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Are Loyalty Cards Worth Carrying?

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Are Loyalty Cards Worth Carrying?
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Articles, interviews and videos that lead with the names like “Are loyalty cards worth carrying?” always get my attention, but not for the reason you would think.

I’m not defensive on the subject of loyalty programs. A lot of them are poorly designed, boring to consumers, and are set up to collect data that probably won’t be used in a productive way for either the brand sponsoring the program or their “most valuable customers”.

The articles challenging loyalty get my attention because I like to work in a fair playing ground. I am precise with my definitions of customer loyalty, rewards programs, and data-driven marketing. How we define these terms does make a difference as the definitions set expectations for clients as well as their customers. Therefore I like to fact-check those that sling critiques about customer loyalty around like the first pitch of spring baseball.

I’ll illustrate my point of view with a video that a web-savvy friend a/k/a “The Greatest Living American Dude”. alerted me to this week.

The video is a news report that I believe originates from Australia. The lead-in effectively sets the tone that we as consumers should be skeptical of these potentially nasty little programs embodied in a plastic card that fattens the size of our wallet while not necessarily bringing commensurate value to the person carrying that wallet.

An expert makes an appearance and proclaims that loyalty programs “should just be called data mining programs” implying all they do is suck information from customers without returning value from the retailer. Ouch!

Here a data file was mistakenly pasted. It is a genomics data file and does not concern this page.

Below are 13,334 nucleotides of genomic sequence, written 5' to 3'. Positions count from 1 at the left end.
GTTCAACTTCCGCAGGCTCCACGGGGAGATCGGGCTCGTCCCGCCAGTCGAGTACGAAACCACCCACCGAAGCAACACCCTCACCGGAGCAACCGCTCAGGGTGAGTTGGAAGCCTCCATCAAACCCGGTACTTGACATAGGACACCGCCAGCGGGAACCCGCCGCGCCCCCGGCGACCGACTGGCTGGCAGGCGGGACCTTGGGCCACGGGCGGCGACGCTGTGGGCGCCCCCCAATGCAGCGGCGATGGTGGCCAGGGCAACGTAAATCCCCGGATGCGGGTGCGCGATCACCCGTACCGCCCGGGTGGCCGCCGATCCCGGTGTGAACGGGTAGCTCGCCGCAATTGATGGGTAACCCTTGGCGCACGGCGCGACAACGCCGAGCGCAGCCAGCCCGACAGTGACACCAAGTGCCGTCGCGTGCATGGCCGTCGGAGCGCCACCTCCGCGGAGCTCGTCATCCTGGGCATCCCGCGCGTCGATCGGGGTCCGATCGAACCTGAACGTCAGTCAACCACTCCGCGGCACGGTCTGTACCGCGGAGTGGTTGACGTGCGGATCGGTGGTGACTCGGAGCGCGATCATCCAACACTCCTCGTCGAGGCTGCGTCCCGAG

A man on the street is quoted as saying “I don’t use the card enough to get value from the program”. Gasp!

Another expert presents the findings of a survey identifying the best of breed in Australian retail loyalty and offers Myer One as the top program as it rewards about $4 on spend of $200 and gives 2 points per dollar on every one spent. My loyalty math says the program delivers an effective 2% discount to members, fairly typical in retail loyalty, maybe even on the low side. Whether a program awards 1, 2, or 10 points per dollar is a matter of program design, not an feature that can be considered an asset without understanding the context of the value assigned to each point.

The expert goes on to suggest that grocery programs are the worst of all retail programs as a member would have to spend about $200 per week over the course of 2 years to earn rewards valued at $100. With this return of about 50 basis points, I would have to agree that the funding rate is low for most people to be able to reap meaningful benefit from the point currency without additional benefits layered on top. Sadly many programs offer this weak value proposition and fail to offer recognition benefits to round-out program value for members.

The final remark that caught my attention was an admonition from an expert that people should only sign up for cards at shops they already frequent on a regular basis. That’s right. Encourage consumers to put themselves in a self-imposed box, limiting their decision to join a rewards or loyalty program based only on self – selection as a regular customer.

I’ve seen many videos and read many articles over the years that track to a similar script as I’ve shared here. For the most part, critical comments are levied at what I would call a “rewards” program – a model that focuses solely on a “give and get” model that represents nothing more than a deferred discount to the customer, and is easily contradicted by other discounts and promotions offered by the same retailer.

Loyalty programs are intended to be so much more. Maybe we need to define the three terms; loyalty programs, rewards programs, data-driven marketing.

Coming up next on, clarity on these definitions and help for you to set proper expectations for your next customer marketing strategy.


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